* Trump may end support for rebel aid programme
* Gulf Arabs fear growth of Iranian influence
* Saudi king says Arabs feel pain at Aleppo plight
* Assad accuses Gulf Arabs of backing "terrorists"
By Sami Aboudi
DUBAI, Dec 9 Gulf Arab states that have funded
and armed the rebels fighting against Syrian President Bashar
al-Assad are not yet ready to give up on aiding the insurgency,
even as the rebels seem headed for defeat.
The past two weeks have seen rebels driven from most of the
territory they held in Aleppo, once Syria's largest city, the
eastern half of which had been in their hands since 2012. Defeat
there would cost them their last major urban bastion.
The insurgents have also lost important territory in the
suburbs of Damascus and elsewhere in recent months, with Assad
now appearing closer to victory than at any point since protests
against him evolved into an armed uprising five years ago.
That has plunged the Sunni Muslim Arab rulers into doubt and
introspection, after years of calling for Assad's overthrow and
backing the rebels against him in a war that has killed hundreds
of thousands of people.
For much of the conflict, countries like Saudi Arabia and
Qatar have been providing arms and funds to insurgents vetted as
"moderate" by Western intelligence agencies, through a
coordination centre in Turkey.
They have also offered diplomatic support to opposition
groups that consider themselves an alternative government in
waiting, and encouraged them to refuse any final settlement that
fails to remove Assad from power.
But while the rebels no longer appear to have any path to
victory, analysts in the region say the wealthy Gulf monarchies
are not ready to give up on them. They could continue to fund
and arm a guerrilla insurgency based in rural areas, even if the
rebels no longer administer major cities and towns.
"I believe the Gulf states will continue to support the
opposition. They will not stop now," said writer and researcher
The Gulf states consider Assad's sponsor Iran to be their
arch enemy, are also fighting a war in Yemen against a Shi'ite
movement they say is backed by Tehran, and have an interest in
perpetuating the Syrian war even if victory is beyond reach.
According to Dakheel, the Gulf rulers are hoping for a boost
from Washington with the looming change in U.S. presidential
administration. They believe outgoing President Barack Obama was
too reluctant to commit military force to confronting Assad and
too soft on Iran more generally, and hope for a tougher line
from Donald Trump.
So far, Trump has given mixed signals about his plans for
the Middle East, promising on the one hand to take a harder line
against Iran, but on the other hand suggesting he favours
Russia's support for Iran's ally Assad.
Gulf states "will look at the position of the new
administration. That position is still vague and presented a
confused picture. How can you take a hardline stance and do not
mind Assad staying (in power)?" Dakheel said.
WAITING ON TRUMP
Saud Humaid Assubayii, security affairs committee chairman
at Saudi Arabia's Shura Council, an appointed advisory body,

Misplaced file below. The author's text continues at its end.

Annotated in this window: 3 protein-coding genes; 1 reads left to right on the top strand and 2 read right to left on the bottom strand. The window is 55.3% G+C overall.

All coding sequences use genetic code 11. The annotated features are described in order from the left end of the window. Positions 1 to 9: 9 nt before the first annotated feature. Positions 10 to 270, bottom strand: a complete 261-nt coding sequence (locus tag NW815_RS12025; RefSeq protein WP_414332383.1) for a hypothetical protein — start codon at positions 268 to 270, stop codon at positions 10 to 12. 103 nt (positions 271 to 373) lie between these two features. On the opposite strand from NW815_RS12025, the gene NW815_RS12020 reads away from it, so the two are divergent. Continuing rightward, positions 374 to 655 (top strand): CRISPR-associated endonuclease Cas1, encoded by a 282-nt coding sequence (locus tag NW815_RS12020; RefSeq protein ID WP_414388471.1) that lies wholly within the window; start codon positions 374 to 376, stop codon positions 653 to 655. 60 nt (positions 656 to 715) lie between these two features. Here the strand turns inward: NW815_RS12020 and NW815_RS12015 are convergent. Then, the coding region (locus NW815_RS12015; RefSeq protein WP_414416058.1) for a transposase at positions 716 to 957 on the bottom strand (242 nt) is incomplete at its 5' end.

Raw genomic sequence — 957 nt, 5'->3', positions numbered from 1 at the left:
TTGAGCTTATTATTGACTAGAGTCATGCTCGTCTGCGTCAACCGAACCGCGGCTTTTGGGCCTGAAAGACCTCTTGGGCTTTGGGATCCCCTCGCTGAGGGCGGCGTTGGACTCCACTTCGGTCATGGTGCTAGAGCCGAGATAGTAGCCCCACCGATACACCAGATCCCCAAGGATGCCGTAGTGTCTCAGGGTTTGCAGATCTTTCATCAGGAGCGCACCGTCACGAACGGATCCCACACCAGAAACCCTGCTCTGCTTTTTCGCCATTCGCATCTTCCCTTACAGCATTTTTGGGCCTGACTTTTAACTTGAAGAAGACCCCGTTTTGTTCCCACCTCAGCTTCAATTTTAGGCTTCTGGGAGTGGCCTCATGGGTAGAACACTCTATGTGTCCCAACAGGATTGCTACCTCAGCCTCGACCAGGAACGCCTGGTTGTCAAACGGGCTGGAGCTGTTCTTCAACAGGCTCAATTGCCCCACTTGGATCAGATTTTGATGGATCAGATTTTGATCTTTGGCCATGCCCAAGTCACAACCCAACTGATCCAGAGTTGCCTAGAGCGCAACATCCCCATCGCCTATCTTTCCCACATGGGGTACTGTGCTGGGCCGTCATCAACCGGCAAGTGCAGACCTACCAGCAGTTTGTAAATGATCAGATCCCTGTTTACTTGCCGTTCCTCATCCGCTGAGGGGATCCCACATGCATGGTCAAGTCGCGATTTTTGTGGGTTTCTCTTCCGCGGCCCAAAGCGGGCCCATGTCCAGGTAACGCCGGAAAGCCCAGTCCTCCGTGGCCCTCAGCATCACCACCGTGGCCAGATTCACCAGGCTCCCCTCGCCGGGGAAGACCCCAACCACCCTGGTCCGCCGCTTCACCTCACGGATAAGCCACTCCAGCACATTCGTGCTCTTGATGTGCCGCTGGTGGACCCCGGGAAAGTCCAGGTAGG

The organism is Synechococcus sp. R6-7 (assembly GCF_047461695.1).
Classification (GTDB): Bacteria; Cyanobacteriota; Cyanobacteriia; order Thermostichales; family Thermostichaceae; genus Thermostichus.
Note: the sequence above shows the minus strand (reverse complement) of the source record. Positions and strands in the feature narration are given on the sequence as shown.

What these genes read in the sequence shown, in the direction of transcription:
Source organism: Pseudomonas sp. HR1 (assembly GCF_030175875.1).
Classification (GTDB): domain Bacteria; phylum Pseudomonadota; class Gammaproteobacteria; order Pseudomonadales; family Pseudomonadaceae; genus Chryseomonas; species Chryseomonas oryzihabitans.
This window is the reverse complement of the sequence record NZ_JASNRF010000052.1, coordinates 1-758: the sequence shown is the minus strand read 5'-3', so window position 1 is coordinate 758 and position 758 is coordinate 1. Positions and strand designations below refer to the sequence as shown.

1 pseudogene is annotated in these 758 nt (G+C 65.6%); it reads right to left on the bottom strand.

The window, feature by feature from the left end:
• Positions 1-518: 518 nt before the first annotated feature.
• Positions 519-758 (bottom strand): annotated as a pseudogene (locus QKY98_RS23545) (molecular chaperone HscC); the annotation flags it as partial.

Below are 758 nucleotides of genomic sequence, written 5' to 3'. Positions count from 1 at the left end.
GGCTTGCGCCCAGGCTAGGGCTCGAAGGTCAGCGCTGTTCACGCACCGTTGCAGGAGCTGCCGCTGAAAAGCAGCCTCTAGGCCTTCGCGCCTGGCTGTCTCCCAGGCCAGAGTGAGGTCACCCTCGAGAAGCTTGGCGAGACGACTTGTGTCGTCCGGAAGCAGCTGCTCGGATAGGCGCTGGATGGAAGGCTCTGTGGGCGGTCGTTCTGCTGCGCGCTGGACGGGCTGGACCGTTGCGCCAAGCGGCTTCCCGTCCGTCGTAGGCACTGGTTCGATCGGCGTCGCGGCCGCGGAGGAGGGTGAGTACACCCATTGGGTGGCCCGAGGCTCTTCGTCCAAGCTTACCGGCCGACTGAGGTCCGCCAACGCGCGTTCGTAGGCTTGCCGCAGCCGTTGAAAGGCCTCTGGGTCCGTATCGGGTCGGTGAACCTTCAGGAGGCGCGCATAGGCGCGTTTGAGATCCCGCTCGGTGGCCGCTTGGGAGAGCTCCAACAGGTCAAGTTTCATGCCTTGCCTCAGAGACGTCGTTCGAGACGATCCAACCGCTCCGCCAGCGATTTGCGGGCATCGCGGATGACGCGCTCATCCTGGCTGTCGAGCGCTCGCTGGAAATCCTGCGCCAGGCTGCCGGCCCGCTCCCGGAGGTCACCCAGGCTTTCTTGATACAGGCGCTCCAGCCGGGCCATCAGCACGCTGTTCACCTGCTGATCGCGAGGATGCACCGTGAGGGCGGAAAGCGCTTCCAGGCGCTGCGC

told Reuters he too expected Gulf Arab officials would wait to
see what stance Trump will take on Syria.
Gulf states believe that a stronger line from Obama would
have produced a different outcome, he said. Obama threatened to
take military action against Assad's government to punish it for
using chemical weapons in 2013, but then cancelled the strikes
at the last minute after a Russian-brokered deal under which
Assad agreed to give up his poison gas arsenal.
"The U.S. has its own weight.... America is an important
factor," Assubayii said, speaking in a personal capacity. "Of
course, if Obama had stood up to his promises, things would have
been changed and worked out differently."
A Gulf diplomat based in Qatar, who spoke on condition he
not be identified, said the Arab states were setting their
policy first and foremost in response to Tehran.
"Iran's behaviour is dictating Gulf actions and plans. If
Iran is more cooperative that will ease worries and slow
military escalation in the Gulf," he said. "But if Iran
continues to intervene then Arab countries will speed up
military efforts to block Iran."
The likelihood of defeat means Arab governments will be
casting around for blame. Some analysts say division among the
Arab states has helped reduce the effectiveness of the rebel
Saudi Arabia and Qatar at times supported rival rebel
groups. Egypt, the most populous Arab country, has even appeared
to switch sides in recent months, providing public support for
Assad, to the outrage of Riyadh which has provided billions of
dollars in aid to Cairo.
"There wasn't a unified international position. Each country
had its own interests and they supported different groups," said
Ebtesam Al Ketbi, head of the Emirates Policy Centre think tank.
"The lack of a unified vision weakened the Gulf role. This,
of course in addition to the procrastination of the Obama
administration," she added.
(Additional reporting by Nick Tattersall, Tom Finn, Maha El
Dahan and Tulay Karadeniz, Editing by William Maclean and Peter